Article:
The Healing Spell is wonderfully atmospheric and Little’s vivid descriptions of life on the Louisiana bayou are fantastic. I could feel the sticky air, smell the hyacinths, hear the buzz of the mosquitoes. Livie’s intensely fragile emotional state was palpable throughout the story. I could relate to her fear of her mother lying motionless on the hospital bed, of the way she felt as though she didn’t understand how to help when everyone else just seemed to know what to do. Despite a few instances where the author told rather than showed to move through the action, I found The Healing Spell to be a thoroughly enjoyable and moving story about family, growing up, love, guilt and ultimately, forgiveness.
The Healing Spell by Kimberley Griffiths Little
Juvenile fiction | 368 pages | July 2010 | Scholastic Press | 9780545165594 | Library copy
“There is no one left to help me. They think I am weak and useless. Salva lifted his head proudly. They are wrong, and I will prove it.” (p. 66)
We’ve heard that clean water can change lives in developing countries. It’s a difficult thing to imagine, given our access to all the water we could ever want. In A Long Walk to Water, Linda Sue Park takes us to Sudan to bring this message home in a powerful way.
2008. Nya must walk for eight hours every day, for seven months out of the year to fetch drinking water for her family. It’s not always clean and sometimes it makes people sick. When a team of workers tells her small village there is water buried deep beneath the ground they’ve been living on, it changes Nya’s life in ways she can’t even begin to imagine.
1985-2006. Salva Dut is 11-years-old when he is forced to flee into the bush as the civil war in Sudan reaches his home in Loun-Ariik. His trek from his home in Sudan across the Nile, through the desert and to Ethopian and Kenyan refugee camps spans years and is full of peril, danger, and heartache. Yet, despite the hopelessness of his situation, Salva displays incredible bravery and perseverance. His mantra of facing just one day, one moment at a time allowed him to surmount incredible obstacles and achieve amazing success.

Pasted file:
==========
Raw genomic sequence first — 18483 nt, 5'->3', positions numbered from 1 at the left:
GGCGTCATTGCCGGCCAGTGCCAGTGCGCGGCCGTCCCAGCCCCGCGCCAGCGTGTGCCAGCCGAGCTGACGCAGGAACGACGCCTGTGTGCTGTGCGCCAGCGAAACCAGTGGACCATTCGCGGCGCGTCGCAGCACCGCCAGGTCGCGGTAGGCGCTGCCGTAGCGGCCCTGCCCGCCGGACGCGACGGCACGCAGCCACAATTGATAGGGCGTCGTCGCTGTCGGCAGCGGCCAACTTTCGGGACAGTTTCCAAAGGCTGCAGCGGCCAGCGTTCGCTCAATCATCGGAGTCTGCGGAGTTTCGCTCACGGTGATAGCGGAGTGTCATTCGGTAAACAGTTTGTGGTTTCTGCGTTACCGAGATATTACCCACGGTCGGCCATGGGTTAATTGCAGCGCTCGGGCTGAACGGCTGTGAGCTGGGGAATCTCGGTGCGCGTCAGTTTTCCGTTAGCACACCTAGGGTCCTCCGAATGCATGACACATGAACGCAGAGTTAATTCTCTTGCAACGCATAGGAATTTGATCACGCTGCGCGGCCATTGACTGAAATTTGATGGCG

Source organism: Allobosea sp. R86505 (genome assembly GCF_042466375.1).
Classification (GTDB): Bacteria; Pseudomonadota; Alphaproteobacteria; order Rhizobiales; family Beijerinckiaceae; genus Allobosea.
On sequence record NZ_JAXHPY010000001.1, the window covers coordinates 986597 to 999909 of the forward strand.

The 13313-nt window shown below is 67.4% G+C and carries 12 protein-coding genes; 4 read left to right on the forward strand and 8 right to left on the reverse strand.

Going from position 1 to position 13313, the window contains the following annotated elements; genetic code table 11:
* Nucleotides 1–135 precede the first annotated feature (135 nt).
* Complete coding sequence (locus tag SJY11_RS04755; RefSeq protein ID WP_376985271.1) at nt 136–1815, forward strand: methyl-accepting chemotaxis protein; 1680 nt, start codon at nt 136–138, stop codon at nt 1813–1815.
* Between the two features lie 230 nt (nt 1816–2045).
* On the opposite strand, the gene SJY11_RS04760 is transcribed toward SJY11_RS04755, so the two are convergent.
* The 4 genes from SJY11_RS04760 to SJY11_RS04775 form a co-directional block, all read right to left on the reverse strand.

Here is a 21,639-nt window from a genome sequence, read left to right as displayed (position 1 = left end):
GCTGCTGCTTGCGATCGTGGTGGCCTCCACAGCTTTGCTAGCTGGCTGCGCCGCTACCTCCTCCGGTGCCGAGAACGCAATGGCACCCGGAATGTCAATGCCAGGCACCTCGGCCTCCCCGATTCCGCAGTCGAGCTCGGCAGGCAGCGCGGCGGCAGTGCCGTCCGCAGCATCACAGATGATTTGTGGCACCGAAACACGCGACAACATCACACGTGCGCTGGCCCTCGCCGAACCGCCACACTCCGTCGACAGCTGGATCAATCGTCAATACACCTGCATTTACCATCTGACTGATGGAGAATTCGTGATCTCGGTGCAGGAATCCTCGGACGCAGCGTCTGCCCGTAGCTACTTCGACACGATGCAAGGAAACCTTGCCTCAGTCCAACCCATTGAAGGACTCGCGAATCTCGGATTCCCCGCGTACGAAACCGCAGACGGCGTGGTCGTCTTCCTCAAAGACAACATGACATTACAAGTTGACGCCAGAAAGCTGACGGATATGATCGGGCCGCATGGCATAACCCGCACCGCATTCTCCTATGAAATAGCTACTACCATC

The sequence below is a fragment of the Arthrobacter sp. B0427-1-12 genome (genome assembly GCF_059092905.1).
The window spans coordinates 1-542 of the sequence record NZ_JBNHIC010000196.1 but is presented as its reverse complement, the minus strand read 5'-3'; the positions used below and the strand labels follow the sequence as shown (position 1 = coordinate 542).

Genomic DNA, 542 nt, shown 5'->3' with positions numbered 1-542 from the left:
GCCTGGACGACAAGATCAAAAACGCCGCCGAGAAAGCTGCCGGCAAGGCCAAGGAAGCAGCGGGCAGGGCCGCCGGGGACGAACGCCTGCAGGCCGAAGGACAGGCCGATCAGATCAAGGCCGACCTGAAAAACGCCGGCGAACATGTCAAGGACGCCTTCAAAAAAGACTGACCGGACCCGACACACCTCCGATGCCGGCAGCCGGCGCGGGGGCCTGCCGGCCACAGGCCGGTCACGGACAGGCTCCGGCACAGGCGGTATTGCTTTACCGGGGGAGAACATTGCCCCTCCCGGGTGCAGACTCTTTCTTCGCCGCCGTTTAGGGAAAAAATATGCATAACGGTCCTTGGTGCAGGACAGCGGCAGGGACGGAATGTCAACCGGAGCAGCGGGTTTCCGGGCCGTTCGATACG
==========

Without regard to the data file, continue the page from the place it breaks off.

Don’t let the slimness of this volume fool you; Park’s sparse, matter-of-fact writing will sneak up and into your heart before you even realize it. Salva’s story will stick with me for a long time.
See Nicki’s review.
In 1938, Sweden offered to take in 500 Jewish children from Germany, Austria and Czechoslovakia. Twelve-year-old Stephie and seven-year-old Nellie Steiner were among those children. Forced to be separated from their parents, Stephie and Nellie were sent to Sweden in hopes that they would be protected from the Nazi invasion. But from the beginning, things don’t go as planned. First the girls are separated from each other; Nellie goes to live with warm, loving Auntie Alma while Stephie is sent to stuffy, grumpy Aunt Marta.
Nellie seems to assimilate nicely into her new home, makes friends easily and begins to act just like any Swedish child. For Stephie, the transition is much more difficult. She is constantly hounded by the school bully, Sylvia, doesn’t know how to ride a bicycle like all of the other kids her age, and struggles to feel liked by her foster mother. Stephie’s unhappiness begins to strain the relationship between her and Nellie and too often she finds herself lashing out at her sister. On top of all of this, Stephie finds out that is unlikely her parents will be able to join them anytime soon. The situation in Vienna is getting worse and it is nearly impossible to leave the country. Stephie must put on a brave face in her letters to her parents, while inside she feels as though her whole world is crumbling.